Many of these players are shaping their lives around football so they can play with their county. It is a big commitment and they deserve respect. I have travelled enough in my life to know there is a friendliness and humility about Irish people. At times those qualities are lacking in the coverage of the football championship. When I watch the hurling analysts, I see people engaging with one another with respect for the game and its participants, they give their opinions with a sense of fun and humility and offer a really good analysis of the game. I get a warm glow watching their exchanges.
The peculiar thing about the GAA is that when you see a big championship game in Croke Park, it looks and feels to all the world like an elite sporting event comparable to the NFL or the English Premier League and it has all the trappings that go with that – including media coverage. But the only people making nothing from that event are the players and management yet they are subject to this intense scrutiny and, increasingly, to disrespect when the line becomes blurred.
Base level of respectWayne Rooney
What I would like to see happening is a return to basic human values when it comes to analysing Gaelic football. I don’t recall it being this way when I started playing 20 years ago. You can’t disparage people who are out trying to do their very best in an unpaid capacity. You can have a strong opinion about them but you can’t disrespect them in the language that you use to talk about them.
The culture of sensationalism may get ratings up but there is always going to be a human cost. And that human cost at the weekend was Marty Morrissey. But it will be someone else soon enough. Once something is said about an individual in any media, the impact of those words can affect that person for a long time. The broadcast ends and the debate moves on but the person at the centre of that debate can carry the criticisms with them and it can damage them.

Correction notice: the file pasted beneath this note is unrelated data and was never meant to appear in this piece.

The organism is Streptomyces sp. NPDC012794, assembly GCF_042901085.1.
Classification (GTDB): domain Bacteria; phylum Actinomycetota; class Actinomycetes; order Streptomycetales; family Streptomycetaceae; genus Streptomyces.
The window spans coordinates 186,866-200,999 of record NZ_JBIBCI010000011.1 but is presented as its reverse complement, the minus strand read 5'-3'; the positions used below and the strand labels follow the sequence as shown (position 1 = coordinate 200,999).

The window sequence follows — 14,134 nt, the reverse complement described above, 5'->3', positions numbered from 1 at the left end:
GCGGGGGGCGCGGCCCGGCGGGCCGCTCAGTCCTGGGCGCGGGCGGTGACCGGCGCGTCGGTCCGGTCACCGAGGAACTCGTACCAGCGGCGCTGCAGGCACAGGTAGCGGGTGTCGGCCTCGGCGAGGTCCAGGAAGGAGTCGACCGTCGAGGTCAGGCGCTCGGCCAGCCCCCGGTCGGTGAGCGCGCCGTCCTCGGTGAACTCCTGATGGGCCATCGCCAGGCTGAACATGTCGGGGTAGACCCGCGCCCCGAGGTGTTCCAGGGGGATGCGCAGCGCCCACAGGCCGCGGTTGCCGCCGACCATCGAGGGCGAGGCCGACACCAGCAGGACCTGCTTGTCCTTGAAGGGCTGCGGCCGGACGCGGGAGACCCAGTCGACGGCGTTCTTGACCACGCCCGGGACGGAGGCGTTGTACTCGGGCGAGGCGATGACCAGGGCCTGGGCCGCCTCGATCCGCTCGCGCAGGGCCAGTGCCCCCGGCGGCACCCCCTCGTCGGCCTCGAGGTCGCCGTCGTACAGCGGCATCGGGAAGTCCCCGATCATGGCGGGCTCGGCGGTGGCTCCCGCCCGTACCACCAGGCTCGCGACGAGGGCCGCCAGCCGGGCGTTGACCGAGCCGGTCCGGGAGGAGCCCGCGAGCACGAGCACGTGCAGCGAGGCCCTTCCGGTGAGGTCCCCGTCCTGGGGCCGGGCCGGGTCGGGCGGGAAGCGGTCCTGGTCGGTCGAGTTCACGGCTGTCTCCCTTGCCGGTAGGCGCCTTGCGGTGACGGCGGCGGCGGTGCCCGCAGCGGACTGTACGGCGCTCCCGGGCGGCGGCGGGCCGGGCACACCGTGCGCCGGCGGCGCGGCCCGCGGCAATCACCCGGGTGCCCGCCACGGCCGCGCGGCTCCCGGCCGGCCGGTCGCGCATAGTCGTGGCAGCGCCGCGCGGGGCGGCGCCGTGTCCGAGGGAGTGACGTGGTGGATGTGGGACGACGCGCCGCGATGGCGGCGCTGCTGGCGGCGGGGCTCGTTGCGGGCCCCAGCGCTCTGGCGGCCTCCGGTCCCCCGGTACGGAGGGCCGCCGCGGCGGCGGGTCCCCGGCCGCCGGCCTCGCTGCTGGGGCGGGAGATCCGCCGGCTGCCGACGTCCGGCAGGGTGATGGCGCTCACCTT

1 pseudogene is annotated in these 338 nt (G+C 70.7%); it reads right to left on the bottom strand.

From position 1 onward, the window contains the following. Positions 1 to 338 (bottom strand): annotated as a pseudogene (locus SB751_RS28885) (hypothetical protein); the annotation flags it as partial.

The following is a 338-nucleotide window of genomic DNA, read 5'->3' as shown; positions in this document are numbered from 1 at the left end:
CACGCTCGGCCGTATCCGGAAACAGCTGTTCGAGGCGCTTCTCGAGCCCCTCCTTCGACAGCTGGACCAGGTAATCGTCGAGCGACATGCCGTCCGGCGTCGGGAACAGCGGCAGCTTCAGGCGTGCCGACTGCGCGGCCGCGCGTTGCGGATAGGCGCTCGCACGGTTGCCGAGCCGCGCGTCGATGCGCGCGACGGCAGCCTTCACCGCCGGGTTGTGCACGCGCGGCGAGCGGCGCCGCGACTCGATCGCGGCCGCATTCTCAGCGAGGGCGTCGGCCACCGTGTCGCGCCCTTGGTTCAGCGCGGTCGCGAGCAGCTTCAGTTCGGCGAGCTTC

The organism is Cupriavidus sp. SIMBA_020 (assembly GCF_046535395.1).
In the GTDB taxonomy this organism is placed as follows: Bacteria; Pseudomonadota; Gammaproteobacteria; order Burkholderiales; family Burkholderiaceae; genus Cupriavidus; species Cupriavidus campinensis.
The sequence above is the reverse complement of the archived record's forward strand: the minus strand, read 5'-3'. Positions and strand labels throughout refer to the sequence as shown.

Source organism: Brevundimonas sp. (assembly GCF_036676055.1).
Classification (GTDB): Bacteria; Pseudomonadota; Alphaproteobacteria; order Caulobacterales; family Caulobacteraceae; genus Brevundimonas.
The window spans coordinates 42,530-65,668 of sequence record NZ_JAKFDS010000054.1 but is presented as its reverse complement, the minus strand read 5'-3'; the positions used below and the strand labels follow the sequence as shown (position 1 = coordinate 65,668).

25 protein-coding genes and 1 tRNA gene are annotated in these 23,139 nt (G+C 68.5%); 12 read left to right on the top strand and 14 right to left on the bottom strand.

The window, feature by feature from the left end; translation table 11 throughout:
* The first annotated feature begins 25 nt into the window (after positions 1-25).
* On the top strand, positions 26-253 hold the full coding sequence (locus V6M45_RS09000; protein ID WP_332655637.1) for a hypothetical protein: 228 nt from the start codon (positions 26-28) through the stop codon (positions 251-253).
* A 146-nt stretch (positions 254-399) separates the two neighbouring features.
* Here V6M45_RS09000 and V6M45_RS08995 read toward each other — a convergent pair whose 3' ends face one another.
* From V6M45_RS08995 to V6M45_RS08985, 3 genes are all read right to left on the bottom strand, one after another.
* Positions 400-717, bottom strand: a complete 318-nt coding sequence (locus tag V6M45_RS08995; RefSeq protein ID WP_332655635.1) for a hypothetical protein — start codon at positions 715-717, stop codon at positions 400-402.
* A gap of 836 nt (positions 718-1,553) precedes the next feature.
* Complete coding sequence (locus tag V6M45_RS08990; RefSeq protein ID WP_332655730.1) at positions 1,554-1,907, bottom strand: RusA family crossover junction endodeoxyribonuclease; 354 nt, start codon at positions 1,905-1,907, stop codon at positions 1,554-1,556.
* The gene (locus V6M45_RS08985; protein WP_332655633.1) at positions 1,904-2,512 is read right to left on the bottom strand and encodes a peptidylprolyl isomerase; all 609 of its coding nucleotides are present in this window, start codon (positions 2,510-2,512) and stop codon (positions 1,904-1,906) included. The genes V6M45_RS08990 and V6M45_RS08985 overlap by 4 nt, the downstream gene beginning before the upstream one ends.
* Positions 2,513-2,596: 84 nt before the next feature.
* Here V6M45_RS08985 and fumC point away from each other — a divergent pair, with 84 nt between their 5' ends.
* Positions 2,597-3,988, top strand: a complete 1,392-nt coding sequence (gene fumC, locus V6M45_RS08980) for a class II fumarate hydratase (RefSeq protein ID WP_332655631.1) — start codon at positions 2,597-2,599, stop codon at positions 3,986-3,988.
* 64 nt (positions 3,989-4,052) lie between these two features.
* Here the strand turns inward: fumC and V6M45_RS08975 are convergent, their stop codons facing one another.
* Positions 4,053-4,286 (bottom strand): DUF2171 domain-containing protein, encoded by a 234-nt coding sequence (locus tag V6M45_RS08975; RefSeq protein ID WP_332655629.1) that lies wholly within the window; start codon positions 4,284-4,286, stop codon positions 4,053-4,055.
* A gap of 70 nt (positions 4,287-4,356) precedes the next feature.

RTÉ has a great reputation when it comes to covering sport. RTÉ and Ireland lost one of its great broadcasters yesterday in Bill O’Herlihy, who always did it the right way. And on The Sunday Game live show, Michael Lyster always tries to moderate fairly.
I have come to know some of the RTÉ journalists through my time with Donegal and hold them in very high regard. Marty Morrissey is one of those. He is a human being and as it happens, he is a great human being. But RTÉ have allowed this to happen with the coverage of Gaelic football by sitting on their hands and now it has affected one of their own staff members.
Cultural identityThe Sunday Game
It is about setting an acceptable standard. If the view is that it is all about driving ratings, then fine. But it is morally wrong. I believe you can have high ratings and strong opinion without having outright disrespect. What happened with Marty Morrissey is a perfect opportunity for RTÉ to look in the mirror and to think about going in a different direction.
And that’s my opinion.